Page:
Large U.S. utilities are taking advantage of government subsidies to buy and produce more renewable energy in anticipation of tougher new regulations on carbon emissions.
Duke Energy Corp., Southern Co. and the energy unit of Warren Buffett’s Berkshire Hathaway Inc. are among the utility companies that are investing more in solar and wind farms and ramping up purchases of clean power, spurred by renewable-energy mandates in more than half the nation’s states and expected federal limits on greenhouse-gas emissions.
The utilities continue to burn coal—and increasingly natural gas—to provide the bulk of their power. But power companies are investing in more wind and solar farms because they can sell renewable electricity to other utilities at higher prices than conventional coal and natural gas-fired plants, under contracts up to 25 years long. And federal renewable-energy tax credits reduce the cost of buying or building a new wind or solar power facility, as well as help offset corporate taxes, utility executives say.
“It’s a very reliable, sustainable, predictable business transaction,” said Southern Chief Executive Tom Fanning.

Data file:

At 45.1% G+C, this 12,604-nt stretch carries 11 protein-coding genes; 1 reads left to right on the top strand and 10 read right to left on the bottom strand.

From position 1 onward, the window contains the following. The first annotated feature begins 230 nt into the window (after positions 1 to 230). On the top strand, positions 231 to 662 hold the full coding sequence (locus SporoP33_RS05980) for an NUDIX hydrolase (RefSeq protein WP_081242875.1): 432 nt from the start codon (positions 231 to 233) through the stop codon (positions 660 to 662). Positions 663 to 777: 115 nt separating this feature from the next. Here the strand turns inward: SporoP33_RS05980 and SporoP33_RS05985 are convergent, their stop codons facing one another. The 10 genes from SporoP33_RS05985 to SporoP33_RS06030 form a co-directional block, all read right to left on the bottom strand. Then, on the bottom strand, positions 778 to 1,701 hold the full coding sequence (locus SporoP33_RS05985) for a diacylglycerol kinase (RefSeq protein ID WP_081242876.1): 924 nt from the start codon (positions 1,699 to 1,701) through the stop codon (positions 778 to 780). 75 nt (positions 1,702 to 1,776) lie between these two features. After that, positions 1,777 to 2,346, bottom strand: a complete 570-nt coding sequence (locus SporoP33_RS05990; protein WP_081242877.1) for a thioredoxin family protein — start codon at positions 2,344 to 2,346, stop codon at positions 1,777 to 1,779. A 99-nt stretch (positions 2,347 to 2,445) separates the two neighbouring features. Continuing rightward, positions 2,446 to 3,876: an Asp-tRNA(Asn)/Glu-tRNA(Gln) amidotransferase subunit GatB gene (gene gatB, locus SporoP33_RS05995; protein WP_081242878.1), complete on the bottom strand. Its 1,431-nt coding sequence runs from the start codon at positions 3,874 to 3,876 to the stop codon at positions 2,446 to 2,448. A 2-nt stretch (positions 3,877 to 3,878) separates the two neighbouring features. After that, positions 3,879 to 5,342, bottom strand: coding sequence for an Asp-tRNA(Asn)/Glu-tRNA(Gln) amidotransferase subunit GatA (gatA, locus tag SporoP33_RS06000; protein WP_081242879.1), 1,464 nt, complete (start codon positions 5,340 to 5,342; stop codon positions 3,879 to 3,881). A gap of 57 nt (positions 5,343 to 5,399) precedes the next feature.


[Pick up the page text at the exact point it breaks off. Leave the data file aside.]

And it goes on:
Southern plans to invest about $5 billion in renewable energy over the next three years, more than double what it plans to spend on its new nuclear, natural-gas and clean-coal plants.
The Atlanta-based company generates about 2% of its power from solar, wind and other renewables, up from 1% a year earlier. It owns or co-owns 23 solar farms and two wind farms across several states that produce 3,800 megawatts at full capacity, up 46% from the end of 2014.
One megawatt of solar power can serve about 164 average U.S. homes, while one megawatt of wind power can serve about 273 homes, according to industry organizations.
Southern has reduced the percentage of power it generates from coal to about 27% from 33% a year ago. Its overall first-quarter profit of $485 million was down 4.5% over the previous year. But its commercial power unit contributed $50 million, up 52% from the year before, and the company expects new solar and wind farms to help boost the unit’s annual earnings by 40% this year to $300 million.
Duke plans to nearly double its production and purchases of renewable power to 8,000 megawatts by 2020. It expects to invest $3 billion in new wind and solar projects in the next five years, up from the $4 billion it spent on renewables over the prior 10 years. Solar and wind farms generate 2.5% of the company’s power, nearly double their share in 2012.